WALKING WITH GOD. No.39
1 Kings 18:43 “Go and look toward the sea,” he told his servant. And he went up and looked. “There is nothing there,” he said. Seven times Elijah said, “Go back.”
Sometimes in the Christian life, in our walk with God, we seem to be waiting and waiting and nothing seems to change. At those times it is easy to give up, but that is something we must resist. The writer of the Proverbs understood this: “Hope deferred makes the heart sick,” (Prov 13:12). The Message version speaks of ‘unrelenting disappointment’. Hope that keeps on getting put off, disappointment that keeps on and on, these are things that wear us down and perhaps these are the things the apostle Paul had in mind when he wrote, “Let us not become weary in doing good, for at the proper time we will reap a harvest if we do not give up.” (Gal 6:9). Perhaps that was also in Jesus’ mind when we find, “Then Jesus told his disciples a parable to show them that they should always pray and not give up” (Lk 18:1). No, the Bible writers clearly understood the human condition and they knew that when we expect something and it doesn’t happen, and keeps on not happening, there is a strong temptation to give up.
This makes the example of Elijah all the more helpful, so let’s see what is behind our verse above. Elijah has just been through the amazing tussle with the prophets of Baal where God turned up for him and brought fire down on his sacrifice to confirm His presence with Elijah. The Lord has stood up for His man, and that must have felt good to Elijah. After the prophets of Baal have been disposed of, Elijah turns to King Ahab, “Go, eat and drink, for there is the sound of a heavy rain.” (1 Kings 18:41). Now that is an amazing prophetic command because there has been no rain for three years and the sky is still perfectly clear. For there to be rain there needs to be clouds – and there are none! Elijah is saying to the king, it’s all right, you can go and celebrate now, the drought is over. Elijah has just stood in faith against the prophets of Baal and now he stands in faith against the drought. So what does he do? “So Ahab went off to eat and drink, but Elijah climbed to the top of Carmel, bent down to the ground and put his face between his knees” (v.42). He prays! There is an interesting example to follow here. It is all very well to know the will of God (the drought is ending) but we are still to be part of the process of bringing it about by praying for that will to come into being. Elijah knows rain is coming, but he now needs to pray it into being. It’s just how it works.
But Elijah needs to know how long to pray, so he sends his servant to go to look for the clouds. There are none. Now I wonder why Elijah did this? Why couldn’t he have just looked himself? There may be two answers. First he may have been too burdened and felt he needed to totally immerse himself in prayer and, second, he may have felt he wanted to involve his servant and teach him something about spiritual realities. This servant would remember what happened because he was involved in it. His part was to walk the walk of faith, or the walk of obedience, or the walk of anticipation; we can call it a number of things. This servant could have just sat round the corner and not bothered to go. He could have thought, “This is crazy, Elijah has finally flipped after all his exertions with the false prophets,” and not bothered to go. After all, where he was standing he could see around him that there were no clouds!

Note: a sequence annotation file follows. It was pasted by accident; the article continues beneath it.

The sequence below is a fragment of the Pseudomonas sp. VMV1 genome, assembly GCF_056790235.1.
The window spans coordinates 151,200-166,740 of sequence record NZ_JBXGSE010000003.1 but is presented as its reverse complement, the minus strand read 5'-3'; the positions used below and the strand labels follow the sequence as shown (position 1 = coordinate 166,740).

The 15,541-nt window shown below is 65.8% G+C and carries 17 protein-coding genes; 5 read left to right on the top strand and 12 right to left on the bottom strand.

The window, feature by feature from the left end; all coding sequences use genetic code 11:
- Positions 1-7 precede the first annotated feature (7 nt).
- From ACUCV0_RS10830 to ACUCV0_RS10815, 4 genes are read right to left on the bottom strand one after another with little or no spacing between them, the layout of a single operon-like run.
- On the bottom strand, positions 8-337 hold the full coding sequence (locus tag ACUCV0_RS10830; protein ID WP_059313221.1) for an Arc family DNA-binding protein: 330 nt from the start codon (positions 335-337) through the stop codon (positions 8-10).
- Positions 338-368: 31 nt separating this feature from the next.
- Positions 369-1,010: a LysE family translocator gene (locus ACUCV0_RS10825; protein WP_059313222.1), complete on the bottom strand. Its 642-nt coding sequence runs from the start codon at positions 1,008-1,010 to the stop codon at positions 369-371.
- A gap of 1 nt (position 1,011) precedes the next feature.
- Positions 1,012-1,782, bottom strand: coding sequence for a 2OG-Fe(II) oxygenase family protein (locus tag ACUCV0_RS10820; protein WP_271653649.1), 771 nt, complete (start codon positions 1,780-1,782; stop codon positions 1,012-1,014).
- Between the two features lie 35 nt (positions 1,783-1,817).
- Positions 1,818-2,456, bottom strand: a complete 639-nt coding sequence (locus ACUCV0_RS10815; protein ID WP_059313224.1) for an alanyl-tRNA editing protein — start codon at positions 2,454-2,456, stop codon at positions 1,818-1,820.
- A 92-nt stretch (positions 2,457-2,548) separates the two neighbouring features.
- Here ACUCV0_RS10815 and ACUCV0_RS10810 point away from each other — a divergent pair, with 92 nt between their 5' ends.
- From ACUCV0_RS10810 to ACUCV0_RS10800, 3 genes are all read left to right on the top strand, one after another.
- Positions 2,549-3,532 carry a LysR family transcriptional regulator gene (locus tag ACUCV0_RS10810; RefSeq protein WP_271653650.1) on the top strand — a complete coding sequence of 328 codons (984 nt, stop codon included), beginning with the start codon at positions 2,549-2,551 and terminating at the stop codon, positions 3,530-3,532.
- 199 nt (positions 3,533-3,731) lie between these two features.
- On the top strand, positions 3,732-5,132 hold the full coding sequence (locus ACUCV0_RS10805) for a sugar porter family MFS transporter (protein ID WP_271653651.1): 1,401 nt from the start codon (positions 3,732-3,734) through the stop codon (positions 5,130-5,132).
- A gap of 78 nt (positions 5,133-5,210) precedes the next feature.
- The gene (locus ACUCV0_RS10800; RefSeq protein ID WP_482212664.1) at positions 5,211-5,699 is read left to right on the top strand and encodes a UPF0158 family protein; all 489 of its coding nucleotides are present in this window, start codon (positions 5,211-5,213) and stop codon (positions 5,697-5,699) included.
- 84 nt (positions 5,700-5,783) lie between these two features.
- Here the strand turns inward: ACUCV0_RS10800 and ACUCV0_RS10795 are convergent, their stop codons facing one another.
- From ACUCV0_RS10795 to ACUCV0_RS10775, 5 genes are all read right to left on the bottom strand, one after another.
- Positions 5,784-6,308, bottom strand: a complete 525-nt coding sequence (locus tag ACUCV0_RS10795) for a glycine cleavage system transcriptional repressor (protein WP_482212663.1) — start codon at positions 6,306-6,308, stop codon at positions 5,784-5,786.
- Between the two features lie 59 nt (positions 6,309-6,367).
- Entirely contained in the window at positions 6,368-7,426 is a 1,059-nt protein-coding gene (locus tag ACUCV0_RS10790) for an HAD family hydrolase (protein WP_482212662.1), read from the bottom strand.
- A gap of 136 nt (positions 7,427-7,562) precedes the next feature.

But this servant doesn’t do that. The man of God has spoken the word from God and so his role is to follow through as requested. He hadn’t had the word but he knew the man who had had it. That was enough. So he goes to the lookout point where he can see across the sea, but there is no cloud. He returns and tells his master. Seven times at his master’s bidding he goes to look and six times he sees nothing. Humanly speaking, with every additional time he would be thinking, “This is a waste of time!” but there is a spiritual dimension to all this – God has spoken, the man of God has spoken, and so ‘sometime’ it IS going to happen. Eventually the word IS fulfilled: “The seventh time the servant reported, “A cloud as small as a man’s hand is rising from the sea.” So Elijah said, “Go and tell Ahab, `Hitch up your chariot and go down before the rain stops you.’ Meanwhile, the sky grew black with clouds, the wind rose, a heavy rain came on and Ahab rode off to Jezreel.” (v.44,45)
Prophetic people are notorious for getting the timing wrong, but that need not put us off. For decades now we had heard prophetic words saying ‘revival is coming’, and it hasn’t. It’s all right, don’t be put off when dates were attached that didn’t work out, it will happen, in God’s time. Just keep walking the walk of anticipation. He’s said it, so it will come – eventually.
Listen to how Jesus finished off his parable in Luke 18 about persisting in prayer: “And the Lord said, “Listen to what the unjust judge says. And will not God bring about justice for his chosen ones, who cry out to him day and night? Will he keep putting them off? I tell you, he will see that they get justice, and quickly. However, when the Son of Man comes, will he find faith on the earth?” (v.6-8). Keep on praying, he taught, because the answer will come, and by the way, when I come back and you’ve been waiting and waiting for me, will you still be faithful? Will you still be walking the walk of anticipation, knowing it’s just a matter of time? Hang on in there! Walk the walk!